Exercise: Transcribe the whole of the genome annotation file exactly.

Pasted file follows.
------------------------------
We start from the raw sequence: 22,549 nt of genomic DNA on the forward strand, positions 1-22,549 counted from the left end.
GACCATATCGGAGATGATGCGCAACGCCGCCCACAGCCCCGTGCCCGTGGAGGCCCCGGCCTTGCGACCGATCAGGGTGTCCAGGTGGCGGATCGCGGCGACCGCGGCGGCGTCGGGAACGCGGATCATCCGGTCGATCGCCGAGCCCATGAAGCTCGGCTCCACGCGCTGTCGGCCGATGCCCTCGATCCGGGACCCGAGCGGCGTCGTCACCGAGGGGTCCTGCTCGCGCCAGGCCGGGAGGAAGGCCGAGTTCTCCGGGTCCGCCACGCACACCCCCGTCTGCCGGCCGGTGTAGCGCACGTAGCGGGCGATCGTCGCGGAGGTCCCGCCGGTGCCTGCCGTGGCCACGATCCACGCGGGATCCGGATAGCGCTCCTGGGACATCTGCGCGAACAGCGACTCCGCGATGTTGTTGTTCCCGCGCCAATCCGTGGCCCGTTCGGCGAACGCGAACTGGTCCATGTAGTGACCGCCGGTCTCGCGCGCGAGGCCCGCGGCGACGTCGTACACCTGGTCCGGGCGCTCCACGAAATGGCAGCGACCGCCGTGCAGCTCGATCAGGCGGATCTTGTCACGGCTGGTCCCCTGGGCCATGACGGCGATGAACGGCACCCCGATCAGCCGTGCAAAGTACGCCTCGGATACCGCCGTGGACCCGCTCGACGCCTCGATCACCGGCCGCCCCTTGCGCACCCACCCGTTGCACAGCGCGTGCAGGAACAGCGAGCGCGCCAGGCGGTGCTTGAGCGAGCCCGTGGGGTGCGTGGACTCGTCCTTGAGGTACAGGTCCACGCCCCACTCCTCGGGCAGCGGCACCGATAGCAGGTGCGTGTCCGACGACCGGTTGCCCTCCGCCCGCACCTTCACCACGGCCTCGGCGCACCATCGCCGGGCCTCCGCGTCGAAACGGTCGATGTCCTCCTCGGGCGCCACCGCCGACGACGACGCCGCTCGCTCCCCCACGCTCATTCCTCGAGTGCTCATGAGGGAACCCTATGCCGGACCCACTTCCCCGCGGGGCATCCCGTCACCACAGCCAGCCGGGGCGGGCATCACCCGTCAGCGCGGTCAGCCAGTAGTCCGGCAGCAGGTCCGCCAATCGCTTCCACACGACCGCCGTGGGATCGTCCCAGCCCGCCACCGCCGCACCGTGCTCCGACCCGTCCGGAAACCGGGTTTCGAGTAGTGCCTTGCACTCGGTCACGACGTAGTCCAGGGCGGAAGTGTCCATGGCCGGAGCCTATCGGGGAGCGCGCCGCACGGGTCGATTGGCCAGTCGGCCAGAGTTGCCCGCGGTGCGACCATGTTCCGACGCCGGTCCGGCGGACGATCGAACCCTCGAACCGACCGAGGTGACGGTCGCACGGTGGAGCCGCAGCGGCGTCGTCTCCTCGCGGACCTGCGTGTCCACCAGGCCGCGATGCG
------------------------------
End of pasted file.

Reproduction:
We start from the raw sequence: 22,549 nt of genomic DNA on the forward strand, positions 1-22,549 counted from the left end.
GACCATATCGGAGATGATGCGCAACGCCGCCCACAGCCCCGTGCCCGTGGAGGCCCCGGCCTTGCGACCGATCAGGGTGTCCAGGTGGCGGATCGCGGCGACCGCGGCGGCGTCGGGAACGCGGATCATCCGGTCGATCGCCGAGCCCATGAAGCTCGGCTCCACGCGCTGTCGGCCGATGCCCTCGATCCGGGACCCGAGCGGCGTCGTCACCGAGGGGTCCTGCTCGCGCCAGGCCGGGAGGAAGGCCGAGTTCTCCGGGTCCGCCACGCACACCCCCGTCTGCCGGCCGGTGTAGCGCACGTAGCGGGCGATCGTCGCGGAGGTCCCGCCGGTGCCTGCCGTGGCCACGATCCACGCGGGATCCGGATAGCGCTCCTGGGACATCTGCGCGAACAGCGACTCCGCGATGTTGTTGTTCCCGCGCCAATCCGTGGCCCGTTCGGCGAACGCGAACTGGTCCATGTAGTGACCGCCGGTCTCGCGCGCGAGGCCCGCGGCGACGTCGTACACCTGGTCCGGGCGCTCCACGAAATGGCAGCGACCGCCGTGCAGCTCGATCAGGCGGATCTTGTCACGGCTGGTCCCCTGGGCCATGACGGCGATGAACGGCACCCCGATCAGCCGTGCAAAGTACGCCTCGGATACCGCCGTGGACCCGCTCGACGCCTCGATCACCGGCCGCCCCTTGCGCACCCACCCGTTGCACAGCGCGTGCAGGAACAGCGAGCGCGCCAGGCGGTGCTTGAGCGAGCCCGTGGGGTGCGTGGACTCGTCCTTGAGGTACAGGTCCACGCCCCACTCCTCGGGCAGCGGCACCGATAGCAGGTGCGTGTCCGACGACCGGTTGCCCTCCGCCCGCACCTTCACCACGGCCTCGGCGCACCATCGCCGGGCCTCCGCGTCGAAACGGTCGATGTCCTCCTCGGGCGCCACCGCCGACGACGACGCCGCTCGCTCCCCCACGCTCATTCCTCGAGTGCTCATGAGGGAACCCTATGCCGGACCCACTTCCCCGCGGGGCATCCCGTCACCACAGCCAGCCGGGGCGGGCATCACCCGTCAGCGCGGTCAGCCAGTAGTCCGGCAGCAGGTCCGCCAATCGCTTCCACACGACCGCCGTGGGATCGTCCCAGCCCGCCACCGCCGCACCGTGCTCCGACCCGTCCGGAAACCGGGTTTCGAGTAGTGCCTTGCACTCGGTCACGACGTAGTCCAGGGCGGAAGTGTCCATGGCCGGAGCCTATCGGGGAGCGCGCCGCACGGGTCGATTGGCCAGTCGGCCAGAGTTGCCCGCGGTGCGACCATGTTCCGACGCCGGTCCGGCGGACGATCGAACCCTCGAACCGACCGAGGTGACGGTCGCACGGTGGAGCCGCAGCGGCGTCGTCTCCTCGCGGACCTGCGTGTCCACCAGGCCGCGATGCG